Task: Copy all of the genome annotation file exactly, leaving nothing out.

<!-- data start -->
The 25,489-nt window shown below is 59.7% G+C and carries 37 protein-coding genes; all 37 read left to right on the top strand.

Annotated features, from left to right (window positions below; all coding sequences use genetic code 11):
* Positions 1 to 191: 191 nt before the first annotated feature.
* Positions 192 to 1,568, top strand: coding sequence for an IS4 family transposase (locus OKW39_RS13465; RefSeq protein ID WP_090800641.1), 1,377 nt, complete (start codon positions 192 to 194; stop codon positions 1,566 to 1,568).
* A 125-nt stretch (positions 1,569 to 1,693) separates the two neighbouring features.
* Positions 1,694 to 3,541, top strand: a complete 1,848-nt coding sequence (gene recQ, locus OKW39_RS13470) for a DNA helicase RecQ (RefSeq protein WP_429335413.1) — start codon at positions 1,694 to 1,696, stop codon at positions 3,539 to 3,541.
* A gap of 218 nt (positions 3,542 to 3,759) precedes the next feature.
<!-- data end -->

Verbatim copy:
The 25,489-nt window shown below is 59.7% G+C and carries 37 protein-coding genes; all 37 read left to right on the top strand.

Annotated features, from left to right (window positions below; all coding sequences use genetic code 11):
* Positions 1 to 191: 191 nt before the first annotated feature.
* Positions 192 to 1,568, top strand: coding sequence for an IS4 family transposase (locus OKW39_RS13465; RefSeq protein ID WP_090800641.1), 1,377 nt, complete (start codon positions 192 to 194; stop codon positions 1,566 to 1,568).
* A 125-nt stretch (positions 1,569 to 1,693) separates the two neighbouring features.
* Positions 1,694 to 3,541, top strand: a complete 1,848-nt coding sequence (gene recQ, locus OKW39_RS13470) for a DNA helicase RecQ (RefSeq protein WP_429335413.1) — start codon at positions 1,694 to 1,696, stop codon at positions 3,539 to 3,541.
* A gap of 218 nt (positions 3,542 to 3,759) precedes the next feature.